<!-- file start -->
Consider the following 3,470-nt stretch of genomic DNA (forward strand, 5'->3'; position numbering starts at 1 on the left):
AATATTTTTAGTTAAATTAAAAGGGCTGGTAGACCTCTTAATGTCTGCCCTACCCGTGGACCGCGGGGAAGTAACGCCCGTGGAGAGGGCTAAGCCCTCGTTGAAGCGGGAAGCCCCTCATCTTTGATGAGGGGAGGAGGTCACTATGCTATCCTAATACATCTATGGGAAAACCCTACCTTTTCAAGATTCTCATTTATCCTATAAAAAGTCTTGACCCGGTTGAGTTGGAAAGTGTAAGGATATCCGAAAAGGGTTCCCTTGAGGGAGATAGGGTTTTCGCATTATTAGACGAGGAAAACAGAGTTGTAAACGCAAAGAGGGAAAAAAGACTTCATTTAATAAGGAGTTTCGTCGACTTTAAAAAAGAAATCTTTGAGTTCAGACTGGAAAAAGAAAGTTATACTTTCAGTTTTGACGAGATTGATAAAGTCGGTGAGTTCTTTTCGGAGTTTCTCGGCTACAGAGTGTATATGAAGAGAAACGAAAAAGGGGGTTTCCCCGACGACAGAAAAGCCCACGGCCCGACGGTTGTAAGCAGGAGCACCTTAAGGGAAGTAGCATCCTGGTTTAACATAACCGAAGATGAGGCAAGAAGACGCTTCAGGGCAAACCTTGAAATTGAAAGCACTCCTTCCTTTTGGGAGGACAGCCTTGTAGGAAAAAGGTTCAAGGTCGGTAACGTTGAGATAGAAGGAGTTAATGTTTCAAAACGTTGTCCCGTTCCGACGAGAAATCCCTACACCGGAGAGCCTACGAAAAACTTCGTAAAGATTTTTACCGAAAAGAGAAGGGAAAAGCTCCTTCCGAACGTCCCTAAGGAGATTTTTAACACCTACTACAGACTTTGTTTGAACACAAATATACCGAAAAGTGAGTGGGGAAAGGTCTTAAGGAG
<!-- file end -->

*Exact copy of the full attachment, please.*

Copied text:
Consider the following 3,470-nt stretch of genomic DNA (forward strand, 5'->3'; position numbering starts at 1 on the left):
AATATTTTTAGTTAAATTAAAAGGGCTGGTAGACCTCTTAATGTCTGCCCTACCCGTGGACCGCGGGGAAGTAACGCCCGTGGAGAGGGCTAAGCCCTCGTTGAAGCGGGAAGCCCCTCATCTTTGATGAGGGGAGGAGGTCACTATGCTATCCTAATACATCTATGGGAAAACCCTACCTTTTCAAGATTCTCATTTATCCTATAAAAAGTCTTGACCCGGTTGAGTTGGAAAGTGTAAGGATATCCGAAAAGGGTTCCCTTGAGGGAGATAGGGTTTTCGCATTATTAGACGAGGAAAACAGAGTTGTAAACGCAAAGAGGGAAAAAAGACTTCATTTAATAAGGAGTTTCGTCGACTTTAAAAAAGAAATCTTTGAGTTCAGACTGGAAAAAGAAAGTTATACTTTCAGTTTTGACGAGATTGATAAAGTCGGTGAGTTCTTTTCGGAGTTTCTCGGCTACAGAGTGTATATGAAGAGAAACGAAAAAGGGGGTTTCCCCGACGACAGAAAAGCCCACGGCCCGACGGTTGTAAGCAGGAGCACCTTAAGGGAAGTAGCATCCTGGTTTAACATAACCGAAGATGAGGCAAGAAGACGCTTCAGGGCAAACCTTGAAATTGAAAGCACTCCTTCCTTTTGGGAGGACAGCCTTGTAGGAAAAAGGTTCAAGGTCGGTAACGTTGAGATAGAAGGAGTTAATGTTTCAAAACGTTGTCCCGTTCCGACGAGAAATCCCTACACCGGAGAGCCTACGAAAAACTTCGTAAAGATTTTTACCGAAAAGAGAAGGGAAAAGCTCCTTCCGAACGTCCCTAAGGAGATTTTTAACACCTACTACAGACTTTGTTTGAACACAAATATACCGAAAAGTGAGTGGGGAAAGGTCTTAAGGAG